Great Spirit Spring Company records
This collection contains correspondence, draft articles of incorporation, agreements, and other records related to the management of the Great Spirit Spring Company, a bathhouse and mineral water company operating at the Great Spirit or Waconda Springs near Cawker City in Mitchell County, Kansas.
- Parsons, Eli Burton, 1824-1910 (Compiler, Person)
Conditions Governing Access
No access restrictions.
Conditions Governing Use
Spencer Library staff may determine use restrictions dependent on the physical condition of manuscript materials.
History of the Great Spirit Spring Company
The Great Spirit Spring Company was incorporated circa 1874; the board of directors included A.J. Dietrick, Eli Burton Parsons, A.J. Mitchener, and A.A. Thomas, among others, all individuals who resided in Pennslyvania (Troy, Wilkes-Barre), New York, Washington, D.C. and other locations in the eastern United States and who primarily held occupations as lawyers. Eli Burton Parsons (1824-1910) had been involved in businesses located at the Minnequa Springs in Bradford County, Pennsylvania and the Watkins Glen spa in New York; Mitchener resided in Watkins Glen, New York.
The purpose of the corporation was to furnish bathhouses at the Great Spirit Springs (also known as Waconda Springs) near Cawker City in Mitchell County, Kansas and to transport and sell mineral water from those springs elsewhere in the United States. "Waconda" comes from a Kansa word meaning "Great Spirit," and the springs were used by several Great Plains Native American tribes as neutral territory and a religious site. After Mitchell County was opened to Euro-American settlement in 1870, these white settlers used the site as a health spa and the water as a medicinal to cure a variety of ills. The Springs were purchased by the Cawker City Mineral Company to harvest salt. That endeavor failed, and the Springs were purchased by a bottling company. The Great Spirit Spring Company built a resort in the 1880s on the land.
A.J. Dietrick died in the 1880s; A.J. Mitchener then served as president of the Great Spirit Spring Company. [John] Piper (he typically signed his letters "Jno Piper") was local agent, overseeing the resort and the bottling operations in Mitchell County; Kelley and Thorp of Cawker City served as local legal counsel. The company struggled with delinquent taxes for several years.
In 1907, Dr. G.F. Abraham of Mankato, Jewell County, Kansas turned the resort into a health spa. The Abraham family ran the spa until 1964. In the 1960s the springs were flooded after a dam was built on the Solomon River in order to create a reservoir for flood control. The springs are now part of Waconda Lake at Glen Elder State Park.
[Information for this note retrieved from Kansapedia, "Waconda Springs," https://www.kshs.org/kansapedia/waconda-springs/16720 and Humanities Kansas, "Waconda Springs, From Sacred to Submerged," https://www.humanitieskansas.org/get-involved/kansas-stories/nature/waconda-springs-from-sacred-to-submerged.]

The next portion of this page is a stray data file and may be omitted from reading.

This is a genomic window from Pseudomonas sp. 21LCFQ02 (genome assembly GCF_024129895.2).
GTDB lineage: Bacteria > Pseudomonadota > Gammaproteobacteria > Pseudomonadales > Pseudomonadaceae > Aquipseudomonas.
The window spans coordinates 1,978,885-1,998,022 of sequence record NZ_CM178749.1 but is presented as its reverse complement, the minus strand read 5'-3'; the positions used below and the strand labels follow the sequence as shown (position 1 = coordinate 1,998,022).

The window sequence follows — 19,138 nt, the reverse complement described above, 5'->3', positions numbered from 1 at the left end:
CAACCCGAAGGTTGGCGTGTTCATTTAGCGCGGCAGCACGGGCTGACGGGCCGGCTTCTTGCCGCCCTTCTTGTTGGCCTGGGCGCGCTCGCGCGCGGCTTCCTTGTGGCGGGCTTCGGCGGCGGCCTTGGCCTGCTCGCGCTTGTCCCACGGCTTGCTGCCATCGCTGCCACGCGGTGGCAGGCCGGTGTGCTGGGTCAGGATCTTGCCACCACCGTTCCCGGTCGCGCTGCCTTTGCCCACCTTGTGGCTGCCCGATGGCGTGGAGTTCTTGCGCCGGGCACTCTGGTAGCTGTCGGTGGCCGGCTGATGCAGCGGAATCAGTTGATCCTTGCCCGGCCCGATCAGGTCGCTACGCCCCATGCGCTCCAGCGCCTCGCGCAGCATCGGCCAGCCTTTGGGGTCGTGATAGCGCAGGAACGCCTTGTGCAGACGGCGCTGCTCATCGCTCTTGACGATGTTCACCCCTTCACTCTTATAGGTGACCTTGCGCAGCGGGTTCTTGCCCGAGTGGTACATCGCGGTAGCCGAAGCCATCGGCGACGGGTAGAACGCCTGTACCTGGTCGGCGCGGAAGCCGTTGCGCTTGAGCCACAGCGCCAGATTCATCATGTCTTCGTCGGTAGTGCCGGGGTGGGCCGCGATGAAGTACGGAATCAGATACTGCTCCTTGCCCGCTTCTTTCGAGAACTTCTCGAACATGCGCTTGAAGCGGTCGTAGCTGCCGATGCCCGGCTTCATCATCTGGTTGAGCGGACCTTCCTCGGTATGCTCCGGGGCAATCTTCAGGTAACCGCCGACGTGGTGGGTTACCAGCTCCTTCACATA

.25 Linear Feet (1 document case + 1 oversize folder)
Scope and Contents
The bulk of the collection consists of correspondence between members of the Great Spirit Spring Company's board of directors, particularly A.A. Thomas, who served as secretary; John Piper, local agent for the Company in Cawker City; Frank J. Kelly of Kelley & Thorp, lawyers for the company in Cawker City; and other individuals and companies, either seeking information about operations related to mineral springs or requesting bottles of the Great Springs mineral water. Much of the correspondence is directed to Eli Burton Parsons, but there is also correspondence between other individuals involved in the company not directly involving Parsons. When correspondence does not include Parsons, this is noted in the description.
Topics found in the correspondence include managing the real property at Great Springs, including taxes, acquisition of additional land, the resort on the site, etc.; trials involving the company in Mitchell County district court; sending and receiving mineral water; stocks and increasing the numbers of shareholders in the company; and other related topics. At times, the correspondence turns personal or regards business matters that do not appear to relate to the Great Spirit Spring Company. Some of the correspondence surrounds A.J. Dietrick's estate after his death in the 1880s and his involvement in the company.
The collection also includes some administrative documents from the company, including a draft of the company's articles of incorporation; railroad receipts for transporting bottled water; agreements and contracts; a chemical analysis of the springs' water; and other related documents.
Correspondence appears first in the collection and is arranged alphabetically by family name, with a folder of miscellaneous correspondence at the end. Other documents concerning the company appear at the end of the collection. One oversize folder, located at RH MS Q474, contains a public notice about delinquent taxes in Mitchell County for 1882.
RH MS 1521
RH MS Q474
Immediate Source of Acquisition
Gift, Catherine Parsons Smith, 2004.
- Guide to the Eli Burton Parsons Collection
- Great Spirit Spring Company records
- Finding aid prepared by mwh. Finding aid encoded by mwh.
- Description rules
- Describing Archives: A Content Standard
- Language of description
- Finding aid written in English.
- Finding aid permalink
- Preferred citation
Great Spirit Spring Company records, RH MS 1521, Kenneth Spencer Research Library, University of Kansas